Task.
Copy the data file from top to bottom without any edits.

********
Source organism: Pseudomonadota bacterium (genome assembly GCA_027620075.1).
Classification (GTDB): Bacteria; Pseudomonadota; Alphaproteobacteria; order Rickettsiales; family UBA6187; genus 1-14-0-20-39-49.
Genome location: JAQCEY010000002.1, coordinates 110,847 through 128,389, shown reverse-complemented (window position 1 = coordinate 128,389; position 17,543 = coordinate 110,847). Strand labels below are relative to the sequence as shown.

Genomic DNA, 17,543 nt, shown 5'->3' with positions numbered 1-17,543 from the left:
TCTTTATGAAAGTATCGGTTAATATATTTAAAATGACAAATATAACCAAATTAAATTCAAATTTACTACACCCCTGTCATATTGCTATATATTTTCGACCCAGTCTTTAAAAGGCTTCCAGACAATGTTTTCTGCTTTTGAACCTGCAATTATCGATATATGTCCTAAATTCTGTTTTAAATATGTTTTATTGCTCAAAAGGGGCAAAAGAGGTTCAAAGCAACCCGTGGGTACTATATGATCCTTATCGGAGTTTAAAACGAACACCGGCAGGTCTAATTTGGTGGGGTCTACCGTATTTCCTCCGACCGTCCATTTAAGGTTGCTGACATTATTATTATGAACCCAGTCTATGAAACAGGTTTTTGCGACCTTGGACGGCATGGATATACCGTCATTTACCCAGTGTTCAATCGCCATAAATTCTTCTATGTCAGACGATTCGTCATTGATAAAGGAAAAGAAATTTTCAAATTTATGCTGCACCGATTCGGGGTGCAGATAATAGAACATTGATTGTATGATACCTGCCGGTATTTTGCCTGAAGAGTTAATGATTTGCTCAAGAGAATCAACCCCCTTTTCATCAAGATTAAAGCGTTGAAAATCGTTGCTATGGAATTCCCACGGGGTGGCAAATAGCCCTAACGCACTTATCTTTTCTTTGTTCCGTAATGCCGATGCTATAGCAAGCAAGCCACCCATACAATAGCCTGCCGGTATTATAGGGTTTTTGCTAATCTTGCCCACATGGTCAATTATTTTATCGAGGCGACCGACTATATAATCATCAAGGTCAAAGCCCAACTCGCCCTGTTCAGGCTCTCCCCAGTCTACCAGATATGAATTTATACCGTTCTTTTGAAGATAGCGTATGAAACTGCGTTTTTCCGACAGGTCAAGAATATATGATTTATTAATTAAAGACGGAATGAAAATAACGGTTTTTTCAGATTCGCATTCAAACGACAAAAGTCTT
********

Source organism: Pseudomonadota bacterium (genome assembly GCA_027620075.1).
Classification (GTDB): Bacteria; Pseudomonadota; Alphaproteobacteria; order Rickettsiales; family UBA6187; genus 1-14-0-20-39-49.
Genome location: JAQCEY010000002.1, coordinates 110,847 through 128,389, shown reverse-complemented (window position 1 = coordinate 128,389; position 17,543 = coordinate 110,847). Strand labels below are relative to the sequence as shown.

Genomic DNA, 17,543 nt, shown 5'->3' with positions numbered 1-17,543 from the left:
TCTTTATGAAAGTATCGGTTAATATATTTAAAATGACAAATATAACCAAATTAAATTCAAATTTACTACACCCCTGTCATATTGCTATATATTTTCGACCCAGTCTTTAAAAGGCTTCCAGACAATGTTTTCTGCTTTTGAACCTGCAATTATCGATATATGTCCTAAATTCTGTTTTAAATATGTTTTATTGCTCAAAAGGGGCAAAAGAGGTTCAAAGCAACCCGTGGGTACTATATGATCCTTATCGGAGTTTAAAACGAACACCGGCAGGTCTAATTTGGTGGGGTCTACCGTATTTCCTCCGACCGTCCATTTAAGGTTGCTGACATTATTATTATGAACCCAGTCTATGAAACAGGTTTTTGCGACCTTGGACGGCATGGATATACCGTCATTTACCCAGTGTTCAATCGCCATAAATTCTTCTATGTCAGACGATTCGTCATTGATAAAGGAAAAGAAATTTTCAAATTTATGCTGCACCGATTCGGGGTGCAGATAATAGAACATTGATTGTATGATACCTGCCGGTATTTTGCCTGAAGAGTTAATGATTTGCTCAAGAGAATCAACCCCCTTTTCATCAAGATTAAAGCGTTGAAAATCGTTGCTATGGAATTCCCACGGGGTGGCAAATAGCCCTAACGCACTTATCTTTTCTTTGTTCCGTAATGCCGATGCTATAGCAAGCAAGCCACCCATACAATAGCCTGCCGGTATTATAGGGTTTTTGCTAATCTTGCCCACATGGTCAATTATTTTATCGAGGCGACCGACTATATAATCATCAAGGTCAAAGCCCAACTCGCCCTGTTCAGGCTCTCCCCAGTCTACCAGATATGAATTTATACCGTTCTTTTGAAGATAGCGTATGAAACTGCGTTTTTCCGACAGGTCAAGAATATATGATTTATTAATTAAAGACGGAATGAAAATAACGGTTTTTTCAGATTCGCATTCAAACGACAAAAGTCTT